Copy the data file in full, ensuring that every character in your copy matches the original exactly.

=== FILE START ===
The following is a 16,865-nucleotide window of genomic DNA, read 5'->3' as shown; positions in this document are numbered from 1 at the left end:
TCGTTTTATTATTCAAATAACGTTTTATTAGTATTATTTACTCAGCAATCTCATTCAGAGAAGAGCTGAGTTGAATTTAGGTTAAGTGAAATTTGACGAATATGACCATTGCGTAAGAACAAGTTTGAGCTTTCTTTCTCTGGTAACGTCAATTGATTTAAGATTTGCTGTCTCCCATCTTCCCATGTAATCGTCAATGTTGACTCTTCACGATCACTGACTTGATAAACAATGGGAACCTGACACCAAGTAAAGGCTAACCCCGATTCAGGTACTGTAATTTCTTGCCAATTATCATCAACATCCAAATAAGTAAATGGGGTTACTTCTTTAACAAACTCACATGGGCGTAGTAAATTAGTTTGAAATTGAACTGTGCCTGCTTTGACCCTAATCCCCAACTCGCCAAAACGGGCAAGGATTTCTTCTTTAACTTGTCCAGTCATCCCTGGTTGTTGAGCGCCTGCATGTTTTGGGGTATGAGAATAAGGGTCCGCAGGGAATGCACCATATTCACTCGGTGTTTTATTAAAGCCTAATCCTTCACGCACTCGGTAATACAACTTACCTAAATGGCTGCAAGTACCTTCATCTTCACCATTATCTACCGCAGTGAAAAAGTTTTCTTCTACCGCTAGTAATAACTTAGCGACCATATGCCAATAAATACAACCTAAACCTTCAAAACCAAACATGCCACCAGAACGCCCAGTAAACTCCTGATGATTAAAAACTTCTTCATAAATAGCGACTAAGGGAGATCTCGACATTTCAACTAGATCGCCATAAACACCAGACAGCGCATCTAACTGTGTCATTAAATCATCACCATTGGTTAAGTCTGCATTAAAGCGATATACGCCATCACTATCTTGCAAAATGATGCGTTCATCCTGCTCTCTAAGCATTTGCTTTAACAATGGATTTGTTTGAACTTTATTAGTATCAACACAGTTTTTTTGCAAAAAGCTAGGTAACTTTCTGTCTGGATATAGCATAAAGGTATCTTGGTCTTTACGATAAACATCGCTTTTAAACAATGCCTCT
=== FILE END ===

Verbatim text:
The following is a 16,865-nucleotide window of genomic DNA, read 5'->3' as shown; positions in this document are numbered from 1 at the left end:
TCGTTTTATTATTCAAATAACGTTTTATTAGTATTATTTACTCAGCAATCTCATTCAGAGAAGAGCTGAGTTGAATTTAGGTTAAGTGAAATTTGACGAATATGACCATTGCGTAAGAACAAGTTTGAGCTTTCTTTCTCTGGTAACGTCAATTGATTTAAGATTTGCTGTCTCCCATCTTCCCATGTAATCGTCAATGTTGACTCTTCACGATCACTGACTTGATAAACAATGGGAACCTGACACCAAGTAAAGGCTAACCCCGATTCAGGTACTGTAATTTCTTGCCAATTATCATCAACATCCAAATAAGTAAATGGGGTTACTTCTTTAACAAACTCACATGGGCGTAGTAAATTAGTTTGAAATTGAACTGTGCCTGCTTTGACCCTAATCCCCAACTCGCCAAAACGGGCAAGGATTTCTTCTTTAACTTGTCCAGTCATCCCTGGTTGTTGAGCGCCTGCATGTTTTGGGGTATGAGAATAAGGGTCCGCAGGGAATGCACCATATTCACTCGGTGTTTTATTAAAGCCTAATCCTTCACGCACTCGGTAATACAACTTACCTAAATGGCTGCAAGTACCTTCATCTTCACCATTATCTACCGCAGTGAAAAAGTTTTCTTCTACCGCTAGTAATAACTTAGCGACCATATGCCAATAAATACAACCTAAACCTTCAAAACCAAACATGCCACCAGAACGCCCAGTAAACTCCTGATGATTAAAAACTTCTTCATAAATAGCGACTAAGGGAGATCTCGACATTTCAACTAGATCGCCATAAACACCAGACAGCGCATCTAACTGTGTCATTAAATCATCACCATTGGTTAAGTCTGCATTAAAGCGATATACGCCATCACTATCTTGCAAAATGATGCGTTCATCCTGCTCTCTAAGCATTTGCTTTAACAATGGATTTGTTTGAACTTTATTAGTATCAACACAGTTTTTTTGCAAAAAGCTAGGTAACTTTCTGTCTGGATATAGCATAAAGGTATCTTGGTCTTTACGATAAACATCGCTTTTAAACAATGCCTCT